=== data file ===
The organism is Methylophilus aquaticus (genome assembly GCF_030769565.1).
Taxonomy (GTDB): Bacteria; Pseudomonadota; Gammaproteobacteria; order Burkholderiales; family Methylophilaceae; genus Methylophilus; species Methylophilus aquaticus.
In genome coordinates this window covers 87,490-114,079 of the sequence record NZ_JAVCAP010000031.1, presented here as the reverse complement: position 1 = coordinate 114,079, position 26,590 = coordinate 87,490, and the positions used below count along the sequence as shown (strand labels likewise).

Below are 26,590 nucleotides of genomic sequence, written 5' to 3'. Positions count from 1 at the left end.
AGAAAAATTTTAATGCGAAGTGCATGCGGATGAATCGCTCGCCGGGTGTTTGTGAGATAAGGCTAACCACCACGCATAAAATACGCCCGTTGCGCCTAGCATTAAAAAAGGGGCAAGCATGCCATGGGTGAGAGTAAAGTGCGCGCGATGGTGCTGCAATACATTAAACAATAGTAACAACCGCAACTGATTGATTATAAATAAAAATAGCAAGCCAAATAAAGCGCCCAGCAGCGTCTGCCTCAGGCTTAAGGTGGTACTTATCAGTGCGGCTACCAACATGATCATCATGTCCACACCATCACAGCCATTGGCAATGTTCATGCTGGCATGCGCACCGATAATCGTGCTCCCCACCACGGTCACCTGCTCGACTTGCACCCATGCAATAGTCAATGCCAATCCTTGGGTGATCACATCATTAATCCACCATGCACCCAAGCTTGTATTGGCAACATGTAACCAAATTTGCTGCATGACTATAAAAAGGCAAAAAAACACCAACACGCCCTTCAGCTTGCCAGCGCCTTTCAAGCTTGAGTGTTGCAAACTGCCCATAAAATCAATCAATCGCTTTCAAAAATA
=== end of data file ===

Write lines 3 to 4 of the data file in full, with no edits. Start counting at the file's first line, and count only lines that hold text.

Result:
In genome coordinates this window covers 87,490-114,079 of the sequence record NZ_JAVCAP010000031.1, presented here as the reverse complement: position 1 = coordinate 114,079, position 26,590 = coordinate 87,490, and the positions used below count along the sequence as shown (strand labels likewise).

Below are 26,590 nucleotides of genomic sequence, written 5' to 3'. Positions count from 1 at the left end.